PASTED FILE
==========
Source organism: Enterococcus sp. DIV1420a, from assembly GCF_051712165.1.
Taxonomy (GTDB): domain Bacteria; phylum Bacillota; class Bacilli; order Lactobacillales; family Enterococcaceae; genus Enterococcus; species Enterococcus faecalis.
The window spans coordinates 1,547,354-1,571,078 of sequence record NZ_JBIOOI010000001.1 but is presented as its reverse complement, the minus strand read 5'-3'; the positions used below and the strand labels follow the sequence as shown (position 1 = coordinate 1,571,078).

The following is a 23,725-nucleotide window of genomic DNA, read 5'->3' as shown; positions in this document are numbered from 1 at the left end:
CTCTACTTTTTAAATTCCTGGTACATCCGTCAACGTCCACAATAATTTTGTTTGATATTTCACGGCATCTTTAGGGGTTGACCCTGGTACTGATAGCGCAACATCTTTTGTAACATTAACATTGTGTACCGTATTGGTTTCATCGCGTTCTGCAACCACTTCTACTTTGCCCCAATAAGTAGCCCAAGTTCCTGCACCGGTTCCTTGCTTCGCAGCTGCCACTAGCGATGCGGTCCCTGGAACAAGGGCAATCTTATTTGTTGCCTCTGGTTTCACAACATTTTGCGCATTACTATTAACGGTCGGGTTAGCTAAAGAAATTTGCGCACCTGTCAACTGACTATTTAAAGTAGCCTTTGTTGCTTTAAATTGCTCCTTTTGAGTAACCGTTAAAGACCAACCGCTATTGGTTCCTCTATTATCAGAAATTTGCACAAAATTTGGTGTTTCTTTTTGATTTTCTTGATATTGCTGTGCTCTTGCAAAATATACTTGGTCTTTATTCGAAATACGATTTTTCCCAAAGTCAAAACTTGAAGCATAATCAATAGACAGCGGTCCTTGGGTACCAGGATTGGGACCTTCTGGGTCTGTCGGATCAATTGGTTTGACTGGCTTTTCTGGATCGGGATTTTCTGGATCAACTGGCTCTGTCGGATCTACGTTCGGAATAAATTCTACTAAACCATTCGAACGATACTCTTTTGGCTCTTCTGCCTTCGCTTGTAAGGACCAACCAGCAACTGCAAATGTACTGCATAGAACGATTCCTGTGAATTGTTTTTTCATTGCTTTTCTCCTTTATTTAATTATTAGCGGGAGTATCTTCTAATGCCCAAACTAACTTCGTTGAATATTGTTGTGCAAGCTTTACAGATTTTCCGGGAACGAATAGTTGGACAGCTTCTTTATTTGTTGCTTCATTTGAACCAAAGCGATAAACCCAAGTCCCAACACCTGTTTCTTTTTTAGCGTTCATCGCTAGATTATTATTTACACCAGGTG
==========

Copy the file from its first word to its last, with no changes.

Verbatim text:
Source organism: Enterococcus sp. DIV1420a, from assembly GCF_051712165.1.
Taxonomy (GTDB): domain Bacteria; phylum Bacillota; class Bacilli; order Lactobacillales; family Enterococcaceae; genus Enterococcus; species Enterococcus faecalis.
The window spans coordinates 1,547,354-1,571,078 of sequence record NZ_JBIOOI010000001.1 but is presented as its reverse complement, the minus strand read 5'-3'; the positions used below and the strand labels follow the sequence as shown (position 1 = coordinate 1,571,078).

The following is a 23,725-nucleotide window of genomic DNA, read 5'->3' as shown; positions in this document are numbered from 1 at the left end:
CTCTACTTTTTAAATTCCTGGTACATCCGTCAACGTCCACAATAATTTTGTTTGATATTTCACGGCATCTTTAGGGGTTGACCCTGGTACTGATAGCGCAACATCTTTTGTAACATTAACATTGTGTACCGTATTGGTTTCATCGCGTTCTGCAACCACTTCTACTTTGCCCCAATAAGTAGCCCAAGTTCCTGCACCGGTTCCTTGCTTCGCAGCTGCCACTAGCGATGCGGTCCCTGGAACAAGGGCAATCTTATTTGTTGCCTCTGGTTTCACAACATTTTGCGCATTACTATTAACGGTCGGGTTAGCTAAAGAAATTTGCGCACCTGTCAACTGACTATTTAAAGTAGCCTTTGTTGCTTTAAATTGCTCCTTTTGAGTAACCGTTAAAGACCAACCGCTATTGGTTCCTCTATTATCAGAAATTTGCACAAAATTTGGTGTTTCTTTTTGATTTTCTTGATATTGCTGTGCTCTTGCAAAATATACTTGGTCTTTATTCGAAATACGATTTTTCCCAAAGTCAAAACTTGAAGCATAATCAATAGACAGCGGTCCTTGGGTACCAGGATTGGGACCTTCTGGGTCTGTCGGATCAATTGGTTTGACTGGCTTTTCTGGATCGGGATTTTCTGGATCAACTGGCTCTGTCGGATCTACGTTCGGAATAAATTCTACTAAACCATTCGAACGATACTCTTTTGGCTCTTCTGCCTTCGCTTGTAAGGACCAACCAGCAACTGCAAATGTACTGCATAGAACGATTCCTGTGAATTGTTTTTTCATTGCTTTTCTCCTTTATTTAATTATTAGCGGGAGTATCTTCTAATGCCCAAACTAACTTCGTTGAATATTGTTGTGCAAGCTTTACAGATTTTCCGGGAACGAATAGTTGGACAGCTTCTTTATTTGTTGCTTCATTTGAACCAAAGCGATAAACCCAAGTCCCAACACCTGTTTCTTTTTTAGCGTTCATCGCTAGATTATTATTTACACCAGGTG